La Niña strengthened in the last month, with below-average sea surface temperatures (SSTs) evident across most of the equatorial Pacific [Fig. 1]. In the last week, all of the Niño index values were between -0.7°C and -1.0°C, with the coolest anomalies in the Niño-3.4 region [Fig. 2]. Below-average subsurface temperatures (averaged from 180-100°W) were roughly the same amplitude at this time last month [Fig. 3], and reflected the prevalence of below-average temperatures in the eastern Pacific Ocean [Fig. 4]. Low-level easterly and upper-level westerly wind anomalies were again observed over parts of the equatorial Pacific, although weaker than last month. Tropical convection was suppressed near and west of the Date Line and was slightly enhanced over Indonesia [Fig. 5]. The Southern Oscillation Index and Equatorial Southern Oscillation Index remained positive. Overall, the coupled ocean-atmosphere system was consistent with La Niña.
The IRI/CPC plume average of forecasts for the Niño-3.4 SST index favors La Niña to continue through January-March 2022 season [Fig. 6]. The forecaster consensus anticipates La Niña to persist longer, potentially returning to ENSO-neutral during April-June 2022. The Niño-3.4 index has a 66% chance of reaching a value less than -1.0°C during November 2021 - January 2022, but only a 14% chance of being below -1.5°C. Thus, at its peak, a moderate-strength La Niña is favored. In summary, La Niña is likely to continue through the Northern Hemisphere winter 2021-22 (~90% chance) and into spring 2022 (~50% chance during March-May; click CPC/IRI consensus forecast for the chances in each 3-month period).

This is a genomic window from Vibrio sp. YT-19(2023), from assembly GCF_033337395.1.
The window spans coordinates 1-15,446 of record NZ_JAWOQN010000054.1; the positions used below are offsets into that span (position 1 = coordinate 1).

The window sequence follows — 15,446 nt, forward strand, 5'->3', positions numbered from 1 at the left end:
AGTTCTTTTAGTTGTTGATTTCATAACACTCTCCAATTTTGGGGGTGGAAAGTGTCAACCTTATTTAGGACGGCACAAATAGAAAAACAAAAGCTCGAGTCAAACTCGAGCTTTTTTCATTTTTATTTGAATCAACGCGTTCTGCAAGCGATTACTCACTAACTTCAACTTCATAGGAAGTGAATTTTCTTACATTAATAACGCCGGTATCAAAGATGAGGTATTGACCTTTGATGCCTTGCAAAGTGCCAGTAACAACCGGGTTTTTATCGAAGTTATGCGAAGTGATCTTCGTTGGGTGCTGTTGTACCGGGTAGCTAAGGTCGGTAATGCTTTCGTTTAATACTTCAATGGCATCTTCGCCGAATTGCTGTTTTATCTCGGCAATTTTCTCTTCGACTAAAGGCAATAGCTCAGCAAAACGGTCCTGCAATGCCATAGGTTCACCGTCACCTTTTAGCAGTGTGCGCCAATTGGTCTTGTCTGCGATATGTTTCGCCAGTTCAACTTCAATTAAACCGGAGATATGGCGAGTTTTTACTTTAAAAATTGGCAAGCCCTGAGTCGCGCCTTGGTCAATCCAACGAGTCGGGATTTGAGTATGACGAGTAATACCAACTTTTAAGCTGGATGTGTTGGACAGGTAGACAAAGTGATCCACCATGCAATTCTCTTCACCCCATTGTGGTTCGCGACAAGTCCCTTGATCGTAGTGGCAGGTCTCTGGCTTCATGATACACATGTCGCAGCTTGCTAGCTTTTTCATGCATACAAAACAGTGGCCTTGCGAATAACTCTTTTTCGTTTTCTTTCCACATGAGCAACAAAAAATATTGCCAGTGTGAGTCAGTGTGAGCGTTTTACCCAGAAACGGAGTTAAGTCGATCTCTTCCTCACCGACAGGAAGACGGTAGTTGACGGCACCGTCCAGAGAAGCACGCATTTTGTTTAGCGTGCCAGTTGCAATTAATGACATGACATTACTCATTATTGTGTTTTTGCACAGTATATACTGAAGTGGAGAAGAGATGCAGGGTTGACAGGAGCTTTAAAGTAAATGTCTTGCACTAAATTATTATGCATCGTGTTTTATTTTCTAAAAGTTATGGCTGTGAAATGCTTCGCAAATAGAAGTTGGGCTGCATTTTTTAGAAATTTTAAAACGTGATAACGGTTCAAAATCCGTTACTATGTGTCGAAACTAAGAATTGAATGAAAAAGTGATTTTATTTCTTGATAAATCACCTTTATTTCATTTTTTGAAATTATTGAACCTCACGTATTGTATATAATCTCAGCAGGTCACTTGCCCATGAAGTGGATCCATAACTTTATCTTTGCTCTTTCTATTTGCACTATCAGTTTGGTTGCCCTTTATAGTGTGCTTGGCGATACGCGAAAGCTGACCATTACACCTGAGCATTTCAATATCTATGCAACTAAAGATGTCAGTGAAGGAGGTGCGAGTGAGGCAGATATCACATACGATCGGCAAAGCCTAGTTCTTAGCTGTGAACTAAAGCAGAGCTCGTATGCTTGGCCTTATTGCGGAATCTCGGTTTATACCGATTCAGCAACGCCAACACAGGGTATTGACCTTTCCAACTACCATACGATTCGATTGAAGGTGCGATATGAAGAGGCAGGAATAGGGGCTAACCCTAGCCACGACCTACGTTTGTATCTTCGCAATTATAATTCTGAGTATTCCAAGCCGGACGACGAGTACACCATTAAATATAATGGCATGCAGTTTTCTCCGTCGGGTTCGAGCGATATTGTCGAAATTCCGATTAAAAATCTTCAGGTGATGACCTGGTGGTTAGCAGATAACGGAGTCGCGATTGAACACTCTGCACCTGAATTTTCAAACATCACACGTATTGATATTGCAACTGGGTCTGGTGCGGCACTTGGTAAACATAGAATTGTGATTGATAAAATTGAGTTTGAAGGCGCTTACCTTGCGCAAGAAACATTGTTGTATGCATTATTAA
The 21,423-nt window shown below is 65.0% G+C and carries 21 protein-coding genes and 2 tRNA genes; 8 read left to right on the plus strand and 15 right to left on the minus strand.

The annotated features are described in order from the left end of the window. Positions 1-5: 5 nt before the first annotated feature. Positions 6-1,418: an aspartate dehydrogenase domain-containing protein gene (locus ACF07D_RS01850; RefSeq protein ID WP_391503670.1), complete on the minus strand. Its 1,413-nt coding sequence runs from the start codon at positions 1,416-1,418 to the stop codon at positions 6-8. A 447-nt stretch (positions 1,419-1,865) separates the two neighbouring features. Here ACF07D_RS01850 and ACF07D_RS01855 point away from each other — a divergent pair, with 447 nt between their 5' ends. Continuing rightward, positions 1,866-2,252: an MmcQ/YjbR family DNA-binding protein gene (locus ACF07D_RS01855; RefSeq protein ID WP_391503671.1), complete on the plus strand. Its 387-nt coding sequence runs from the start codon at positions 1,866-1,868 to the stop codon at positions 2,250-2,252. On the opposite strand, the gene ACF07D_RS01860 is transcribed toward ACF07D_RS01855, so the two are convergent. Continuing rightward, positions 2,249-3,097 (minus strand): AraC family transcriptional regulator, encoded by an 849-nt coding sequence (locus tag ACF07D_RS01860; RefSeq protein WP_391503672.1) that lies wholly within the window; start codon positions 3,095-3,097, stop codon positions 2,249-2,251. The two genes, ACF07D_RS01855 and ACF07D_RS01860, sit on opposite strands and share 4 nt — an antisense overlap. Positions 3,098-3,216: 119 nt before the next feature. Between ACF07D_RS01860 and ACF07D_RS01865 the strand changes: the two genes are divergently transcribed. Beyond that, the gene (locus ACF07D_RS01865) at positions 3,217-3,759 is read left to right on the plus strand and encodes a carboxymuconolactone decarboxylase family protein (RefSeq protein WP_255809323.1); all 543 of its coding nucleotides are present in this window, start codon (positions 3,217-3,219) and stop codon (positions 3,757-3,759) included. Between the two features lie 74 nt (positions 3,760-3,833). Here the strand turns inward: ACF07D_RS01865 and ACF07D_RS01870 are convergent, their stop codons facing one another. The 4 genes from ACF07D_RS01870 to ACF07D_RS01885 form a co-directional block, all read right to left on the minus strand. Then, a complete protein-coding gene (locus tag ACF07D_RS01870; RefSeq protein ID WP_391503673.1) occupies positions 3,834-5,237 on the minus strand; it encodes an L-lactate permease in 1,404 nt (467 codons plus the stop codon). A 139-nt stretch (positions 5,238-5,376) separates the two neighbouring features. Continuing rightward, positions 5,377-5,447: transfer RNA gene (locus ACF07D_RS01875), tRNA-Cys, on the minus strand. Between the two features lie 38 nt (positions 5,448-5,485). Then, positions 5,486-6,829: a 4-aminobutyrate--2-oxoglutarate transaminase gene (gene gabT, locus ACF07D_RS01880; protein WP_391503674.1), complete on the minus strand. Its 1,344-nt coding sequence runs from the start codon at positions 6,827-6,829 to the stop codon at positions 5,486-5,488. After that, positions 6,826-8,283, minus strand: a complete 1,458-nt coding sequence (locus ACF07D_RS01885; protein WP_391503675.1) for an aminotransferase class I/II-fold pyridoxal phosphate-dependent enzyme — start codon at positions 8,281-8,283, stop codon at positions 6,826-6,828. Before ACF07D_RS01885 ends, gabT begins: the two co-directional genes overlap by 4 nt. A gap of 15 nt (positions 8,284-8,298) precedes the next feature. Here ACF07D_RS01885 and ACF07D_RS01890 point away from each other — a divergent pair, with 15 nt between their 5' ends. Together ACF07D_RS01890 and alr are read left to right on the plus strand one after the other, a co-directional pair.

La Niña is anticipated to affect temperature and precipitation across the United States during the upcoming months (the 3-month seasonal temperature and precipitation outlooks will be updated on Thurs. Nov. 18th).
This discussion is a consolidated effort of the National Oceanic and Atmospheric Administration (NOAA), NOAA's National Weather Service, and their funded institutions. Oceanic and atmospheric conditions are updated weekly on the Climate Prediction Center web site (El Niño/La Niña Current Conditions and Expert Discussions). Additional perspectives and analysis are also available in an ENSO blog. A probabilistic strength forecast is available here. The next ENSO Diagnostics Discussion is scheduled for 9 December 2021.
To receive an e-mail notification when the monthly ENSO Diagnostic Discussions are released, please send an e-mail message to: email@example.com.